The opinion of the court was delivered by: RICHEY
UNITED STATES DISTRICT JUDGE CHARLES R. RICHEY
This case is before the Court on plaintiff's
motion for summary judgment and defendants' cross-motion for summary judgment or, in the alternative, to dismiss. The Court finds, and all parties agree, that there are no genuine issues of material fact remaining in the case. For the reasons hereinafter stated, the Court, in this case of first impression,
finds that the plaintiff is entitled to a judgment as a matter of law.
In August 1975, the plaintiff transferred his employment from the Department of the Army to the defendant, Federal Energy Administration (FEA). The plaintiff served there as the Deputy for Operations in the Office of Congressional Affairs. Subsequently, this office was specifically ordered to reduce its staff substantially to meet a congressional mandate. Pursuant to this requirement, the defendant sent plaintiff a letter stating that his position was to be abolished and that arrangements were being made to exercise his reemployment rights
and to transfer him back to the Army. The letter stated that because the plaintiff had reemployment rights, the reduction-in-force regulations and the adverse action procedures
were not applicable. Plaintiff then left his position at the FEA and was returned to the Department of the Army, where he is currently employed.
Plaintiff claims that the defendants have exceeded their authority by transferring the plaintiff in a manner which circumvents the procedural protections (the reduction-in-force regulations, etc.) to which the plaintiff is entitled. The defendants claim that pursuant to both § 28 of the Federal Energy Administration (FEA) Act, 15 U.S.C. § 786, and § 212(g)(1) of the Economic Stabilization Act (ESA) of 1970, as amended, 12 U.S.C. § 1904 note,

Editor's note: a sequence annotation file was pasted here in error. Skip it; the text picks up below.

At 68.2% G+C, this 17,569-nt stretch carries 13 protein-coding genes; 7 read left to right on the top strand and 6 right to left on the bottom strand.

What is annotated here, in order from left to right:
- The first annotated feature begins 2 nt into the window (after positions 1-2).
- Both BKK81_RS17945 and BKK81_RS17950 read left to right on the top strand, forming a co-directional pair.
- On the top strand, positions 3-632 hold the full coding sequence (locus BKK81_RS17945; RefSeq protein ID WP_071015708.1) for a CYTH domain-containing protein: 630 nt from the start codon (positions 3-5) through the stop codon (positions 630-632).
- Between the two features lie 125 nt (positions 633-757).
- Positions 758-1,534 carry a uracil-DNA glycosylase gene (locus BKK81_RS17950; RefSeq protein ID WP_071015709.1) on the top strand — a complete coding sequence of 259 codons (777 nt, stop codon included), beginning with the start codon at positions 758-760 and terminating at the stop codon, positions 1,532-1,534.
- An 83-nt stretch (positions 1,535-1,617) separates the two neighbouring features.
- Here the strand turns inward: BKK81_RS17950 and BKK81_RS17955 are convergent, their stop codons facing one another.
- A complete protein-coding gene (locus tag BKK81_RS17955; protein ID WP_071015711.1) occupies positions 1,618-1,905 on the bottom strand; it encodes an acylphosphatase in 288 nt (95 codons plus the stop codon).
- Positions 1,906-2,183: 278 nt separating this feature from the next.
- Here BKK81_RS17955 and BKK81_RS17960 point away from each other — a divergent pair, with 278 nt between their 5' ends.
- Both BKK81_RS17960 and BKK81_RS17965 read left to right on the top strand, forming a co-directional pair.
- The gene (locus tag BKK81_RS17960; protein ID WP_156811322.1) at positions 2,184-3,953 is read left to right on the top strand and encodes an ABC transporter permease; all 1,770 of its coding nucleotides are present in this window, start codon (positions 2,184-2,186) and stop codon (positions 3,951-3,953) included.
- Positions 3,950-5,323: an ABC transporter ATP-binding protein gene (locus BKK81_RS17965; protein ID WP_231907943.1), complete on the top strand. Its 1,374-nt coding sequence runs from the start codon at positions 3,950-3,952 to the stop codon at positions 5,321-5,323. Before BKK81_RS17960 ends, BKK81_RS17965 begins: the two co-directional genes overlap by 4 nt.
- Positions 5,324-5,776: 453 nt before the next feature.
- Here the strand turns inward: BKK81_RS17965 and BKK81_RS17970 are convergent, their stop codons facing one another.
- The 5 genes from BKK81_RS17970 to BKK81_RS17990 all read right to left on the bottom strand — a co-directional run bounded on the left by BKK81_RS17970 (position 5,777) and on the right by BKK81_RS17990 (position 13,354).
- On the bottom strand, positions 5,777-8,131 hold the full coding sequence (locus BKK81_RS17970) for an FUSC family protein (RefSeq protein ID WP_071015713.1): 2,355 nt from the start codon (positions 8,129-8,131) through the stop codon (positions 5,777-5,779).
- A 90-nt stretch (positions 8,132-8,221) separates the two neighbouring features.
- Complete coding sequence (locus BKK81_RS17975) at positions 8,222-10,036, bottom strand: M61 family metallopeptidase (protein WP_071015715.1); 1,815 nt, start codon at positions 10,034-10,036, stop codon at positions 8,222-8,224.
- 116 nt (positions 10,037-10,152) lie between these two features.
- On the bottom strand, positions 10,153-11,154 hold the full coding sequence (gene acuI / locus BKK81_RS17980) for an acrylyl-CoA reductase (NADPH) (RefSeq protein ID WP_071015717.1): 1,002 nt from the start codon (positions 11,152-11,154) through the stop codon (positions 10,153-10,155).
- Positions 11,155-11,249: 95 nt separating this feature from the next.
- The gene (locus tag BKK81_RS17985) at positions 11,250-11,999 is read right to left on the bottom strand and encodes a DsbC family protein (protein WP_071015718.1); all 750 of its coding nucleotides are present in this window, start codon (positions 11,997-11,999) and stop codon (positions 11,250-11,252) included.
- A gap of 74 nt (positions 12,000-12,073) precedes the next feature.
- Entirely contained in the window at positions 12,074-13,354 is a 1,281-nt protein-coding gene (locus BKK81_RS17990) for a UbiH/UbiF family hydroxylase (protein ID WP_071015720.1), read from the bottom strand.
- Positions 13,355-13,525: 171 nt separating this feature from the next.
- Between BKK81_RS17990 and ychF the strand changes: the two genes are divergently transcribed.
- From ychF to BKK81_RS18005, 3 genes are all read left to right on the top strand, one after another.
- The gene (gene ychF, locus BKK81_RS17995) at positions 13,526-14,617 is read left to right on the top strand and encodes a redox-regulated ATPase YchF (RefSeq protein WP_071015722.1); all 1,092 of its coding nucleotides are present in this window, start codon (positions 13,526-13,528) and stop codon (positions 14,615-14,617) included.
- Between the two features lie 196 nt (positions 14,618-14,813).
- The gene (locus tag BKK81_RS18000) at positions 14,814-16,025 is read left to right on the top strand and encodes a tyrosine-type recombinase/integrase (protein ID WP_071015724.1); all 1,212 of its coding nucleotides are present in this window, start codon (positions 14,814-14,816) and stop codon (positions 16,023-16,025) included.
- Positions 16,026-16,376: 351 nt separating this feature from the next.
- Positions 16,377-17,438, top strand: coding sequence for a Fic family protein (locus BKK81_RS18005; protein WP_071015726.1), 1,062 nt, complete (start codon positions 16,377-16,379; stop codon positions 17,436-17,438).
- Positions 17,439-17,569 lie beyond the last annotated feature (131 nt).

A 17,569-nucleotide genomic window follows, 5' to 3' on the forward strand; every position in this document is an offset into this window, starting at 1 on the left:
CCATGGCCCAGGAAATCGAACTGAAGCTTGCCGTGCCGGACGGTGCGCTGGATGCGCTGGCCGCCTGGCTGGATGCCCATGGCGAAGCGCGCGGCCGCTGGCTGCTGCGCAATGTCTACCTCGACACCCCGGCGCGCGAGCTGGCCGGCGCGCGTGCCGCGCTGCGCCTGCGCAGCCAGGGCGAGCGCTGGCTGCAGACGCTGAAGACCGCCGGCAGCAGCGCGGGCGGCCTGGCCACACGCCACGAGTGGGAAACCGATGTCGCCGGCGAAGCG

they have the authority to exercise unilaterally the plaintiff's reemployment rights. Section 28 of the FEA reads:
Upon the termination of this chapter, any functions or personnel transferred by this chapter shall revert to the department, agency, or office from which they were transferred. Any officer or employee of the Federal Government who is appointed, without break in service of one or more workdays, to any position for carrying out functions under this chapter is entitled, upon separation from such position other than for cause, to reemployment in the position occupied at the time of appointment, or in a position of comparable grade and salary.
Section 212(g)(1) of the ESA reads:
Under such regulations as the President may prescribe, officers and employees of the Government who are appointed, without a break of service of one or more workdays, to any position for carrying out functions under this title are entitled, upon separation from such position, to reemployment in the position occupied at the time of appointment or in a position of comparable grade and salary.
A. Section 28 is Activated by Both the Termination of FEA's Operation and an Employee's Separation from the FEA, Other Than for Cause.